The mandatory transition from paper to electronic health records (EHR) will inevitably lead to an increase in cyber intrusions against healthcare systems—including medical devices—due to lax cybersecurity standards, and a higher financial payout for medical records in the black market.
Those are the key points highlighted in a private industry notification issued by the FBI. The document points out that the deadline to transition to EHR is January 2015, which will create an influx of new EHR coupled with more medical devices being connected to the internet, will generate a rich new environment for cyber criminals to exploit.
“According to open source reporting from SANS, Ponemon, and EMC²/RSA, the healthcare industry is not technically prepared to combat against cyber criminals’ basic cyber intrusion tactics, techniques and procedures (TTPs), much less against more advanced persistent threats (APTs),” it states.
“The health care industry is not as resilient to cyber intrusions compared to the financial and retail sectors, therefore the possibility of increased cyber intrusions is likely.”
The notification cites a SANS report dated February 2014, which indicates health care security strategies and practices are poorly protected and ill-equipped to handle new cyber threats exposing patient medical records, billing and payment organizations, and intellectual property.
“Data analysis revealed multiple devices (e.g., radiology imaging software, digital video systems, faxes, printers) and security application systems (e.g. Virtual Private Networks (VPN), firewalls, and routers) were compromised,” states the notification.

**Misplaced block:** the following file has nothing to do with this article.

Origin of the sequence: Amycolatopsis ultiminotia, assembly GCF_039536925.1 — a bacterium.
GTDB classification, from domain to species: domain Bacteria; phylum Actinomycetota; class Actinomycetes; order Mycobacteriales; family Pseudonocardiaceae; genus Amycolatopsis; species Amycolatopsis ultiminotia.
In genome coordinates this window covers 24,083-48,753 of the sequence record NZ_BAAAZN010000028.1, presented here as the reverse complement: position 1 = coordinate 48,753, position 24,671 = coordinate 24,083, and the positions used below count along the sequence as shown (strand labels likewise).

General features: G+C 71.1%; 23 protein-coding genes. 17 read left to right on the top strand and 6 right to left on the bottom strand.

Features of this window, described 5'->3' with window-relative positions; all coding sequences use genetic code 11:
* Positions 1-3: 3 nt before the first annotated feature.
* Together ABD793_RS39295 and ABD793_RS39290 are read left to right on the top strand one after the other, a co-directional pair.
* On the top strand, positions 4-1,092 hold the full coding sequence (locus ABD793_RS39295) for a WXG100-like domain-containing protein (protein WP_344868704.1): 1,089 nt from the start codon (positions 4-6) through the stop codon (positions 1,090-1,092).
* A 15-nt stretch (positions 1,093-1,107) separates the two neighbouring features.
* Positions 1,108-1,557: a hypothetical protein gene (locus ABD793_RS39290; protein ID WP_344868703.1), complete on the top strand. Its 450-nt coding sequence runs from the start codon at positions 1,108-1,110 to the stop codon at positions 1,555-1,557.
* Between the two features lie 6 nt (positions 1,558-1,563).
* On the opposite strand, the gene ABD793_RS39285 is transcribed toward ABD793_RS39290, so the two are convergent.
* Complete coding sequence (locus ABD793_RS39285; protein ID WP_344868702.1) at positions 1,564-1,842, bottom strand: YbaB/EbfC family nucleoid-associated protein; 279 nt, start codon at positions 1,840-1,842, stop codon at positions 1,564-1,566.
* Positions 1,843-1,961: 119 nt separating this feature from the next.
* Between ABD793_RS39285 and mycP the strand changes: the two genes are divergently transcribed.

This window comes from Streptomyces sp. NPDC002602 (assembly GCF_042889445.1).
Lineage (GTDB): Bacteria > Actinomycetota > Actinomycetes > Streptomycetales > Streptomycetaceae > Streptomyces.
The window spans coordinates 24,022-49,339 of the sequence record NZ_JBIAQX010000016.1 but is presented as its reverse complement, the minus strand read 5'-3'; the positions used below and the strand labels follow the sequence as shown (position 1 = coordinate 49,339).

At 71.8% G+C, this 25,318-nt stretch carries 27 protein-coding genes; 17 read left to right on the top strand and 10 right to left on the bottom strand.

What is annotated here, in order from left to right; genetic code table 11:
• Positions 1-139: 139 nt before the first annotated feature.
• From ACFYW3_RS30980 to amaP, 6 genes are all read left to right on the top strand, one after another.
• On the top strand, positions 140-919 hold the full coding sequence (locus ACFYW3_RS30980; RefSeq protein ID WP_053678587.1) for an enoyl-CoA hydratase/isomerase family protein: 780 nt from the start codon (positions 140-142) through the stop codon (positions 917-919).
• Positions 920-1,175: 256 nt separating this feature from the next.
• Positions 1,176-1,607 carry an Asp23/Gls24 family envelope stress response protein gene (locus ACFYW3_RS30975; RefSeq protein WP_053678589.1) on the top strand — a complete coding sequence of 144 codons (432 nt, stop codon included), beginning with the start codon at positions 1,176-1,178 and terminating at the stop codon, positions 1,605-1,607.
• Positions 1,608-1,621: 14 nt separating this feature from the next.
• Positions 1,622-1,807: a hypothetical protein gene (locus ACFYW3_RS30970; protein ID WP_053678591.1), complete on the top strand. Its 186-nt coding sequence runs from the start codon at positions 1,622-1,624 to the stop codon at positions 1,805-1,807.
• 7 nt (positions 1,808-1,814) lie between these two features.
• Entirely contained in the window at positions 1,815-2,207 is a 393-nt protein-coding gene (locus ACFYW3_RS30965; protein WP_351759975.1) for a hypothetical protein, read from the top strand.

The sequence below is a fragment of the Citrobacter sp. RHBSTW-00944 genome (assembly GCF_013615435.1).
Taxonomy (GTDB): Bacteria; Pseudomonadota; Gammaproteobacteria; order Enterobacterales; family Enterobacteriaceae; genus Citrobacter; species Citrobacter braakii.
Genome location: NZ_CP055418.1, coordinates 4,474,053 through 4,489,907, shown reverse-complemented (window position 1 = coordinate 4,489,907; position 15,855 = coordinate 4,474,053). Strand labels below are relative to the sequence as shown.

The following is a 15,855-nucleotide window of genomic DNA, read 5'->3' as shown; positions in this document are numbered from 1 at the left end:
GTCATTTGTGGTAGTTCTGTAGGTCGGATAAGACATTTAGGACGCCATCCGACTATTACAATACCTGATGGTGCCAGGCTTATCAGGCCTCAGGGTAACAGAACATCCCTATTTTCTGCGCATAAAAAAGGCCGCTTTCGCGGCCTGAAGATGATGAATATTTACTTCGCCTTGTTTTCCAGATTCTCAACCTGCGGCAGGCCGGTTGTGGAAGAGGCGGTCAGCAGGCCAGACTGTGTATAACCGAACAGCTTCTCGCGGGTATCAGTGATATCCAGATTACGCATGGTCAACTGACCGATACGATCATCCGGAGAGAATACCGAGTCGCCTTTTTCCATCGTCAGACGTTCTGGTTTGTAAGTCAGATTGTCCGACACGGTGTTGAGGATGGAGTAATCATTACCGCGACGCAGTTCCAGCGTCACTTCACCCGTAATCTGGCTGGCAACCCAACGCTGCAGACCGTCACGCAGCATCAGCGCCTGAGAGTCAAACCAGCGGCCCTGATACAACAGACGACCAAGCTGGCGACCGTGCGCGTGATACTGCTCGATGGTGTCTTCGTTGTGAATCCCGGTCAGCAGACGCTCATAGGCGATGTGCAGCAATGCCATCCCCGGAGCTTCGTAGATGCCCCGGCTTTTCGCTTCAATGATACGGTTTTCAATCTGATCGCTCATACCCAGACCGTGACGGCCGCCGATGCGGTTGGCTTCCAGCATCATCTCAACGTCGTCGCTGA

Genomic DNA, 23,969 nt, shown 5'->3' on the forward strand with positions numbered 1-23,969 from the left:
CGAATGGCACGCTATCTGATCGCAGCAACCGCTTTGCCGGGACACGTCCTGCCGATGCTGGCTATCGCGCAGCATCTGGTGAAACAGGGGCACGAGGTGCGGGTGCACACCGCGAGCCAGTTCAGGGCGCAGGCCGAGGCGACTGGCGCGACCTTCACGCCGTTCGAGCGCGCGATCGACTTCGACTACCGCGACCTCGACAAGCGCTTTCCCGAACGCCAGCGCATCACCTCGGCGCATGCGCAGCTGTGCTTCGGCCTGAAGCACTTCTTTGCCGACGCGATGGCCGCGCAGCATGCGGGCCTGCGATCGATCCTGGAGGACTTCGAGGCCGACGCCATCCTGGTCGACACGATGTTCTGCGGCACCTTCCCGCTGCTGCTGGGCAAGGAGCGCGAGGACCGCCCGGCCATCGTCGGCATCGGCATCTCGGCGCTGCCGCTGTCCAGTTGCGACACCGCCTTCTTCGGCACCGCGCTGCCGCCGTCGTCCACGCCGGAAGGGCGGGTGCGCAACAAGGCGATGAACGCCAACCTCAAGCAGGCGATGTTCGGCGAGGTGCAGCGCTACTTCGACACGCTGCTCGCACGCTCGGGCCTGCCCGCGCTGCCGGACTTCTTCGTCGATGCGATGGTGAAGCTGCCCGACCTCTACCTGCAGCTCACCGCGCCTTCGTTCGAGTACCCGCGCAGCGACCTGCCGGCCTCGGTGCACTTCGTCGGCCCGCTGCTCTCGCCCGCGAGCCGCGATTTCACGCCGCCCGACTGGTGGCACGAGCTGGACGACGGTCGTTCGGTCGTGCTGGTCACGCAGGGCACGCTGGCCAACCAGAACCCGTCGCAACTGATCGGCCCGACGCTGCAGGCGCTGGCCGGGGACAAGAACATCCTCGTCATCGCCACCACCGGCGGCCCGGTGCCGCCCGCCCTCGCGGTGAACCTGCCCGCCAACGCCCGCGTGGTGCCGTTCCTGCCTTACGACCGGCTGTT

“Once medical devices are compromised, malicious traffic is transmitted through VPNs and firewalls. The biggest vulnerability was the perception of IT health care professionals’ beliefs that their current perimeter defenses and compliance strategies were working when clearly the data states otherwise.”
It also cites the Ponemon Institute’s report of March 2013, which found that 63% of the health care organizations surveyed reported a data breach in the past two years with an average monetary loss of $2.4 million per data breach. The majority of each data breach resulted in the theft of information assets. Lastly, 45% reported that their organizations have not implemented security measures to protect patient information.
Further evidence is drawn from an EMC²/RSA White Paper published in 2013 indicated that in the first half of 2013, over two million health care records were compromised, which was 31% of all reported data breaches.
“Cyber criminals are selling the information on the black market at a rate of $50 for each partial EHR, compared to $1 for a stolen social security number or credit card number,” states the FBI notice. “EHR can then be used to file fraudulent insurance claims, obtain prescription medication, and advance identity theft. EHR theft is also more difficult to detect, taking almost twice as long as normal identity theft.”
FBI, Cyber Risk, Ponemon Institute, US, EMC²/RSA White Paper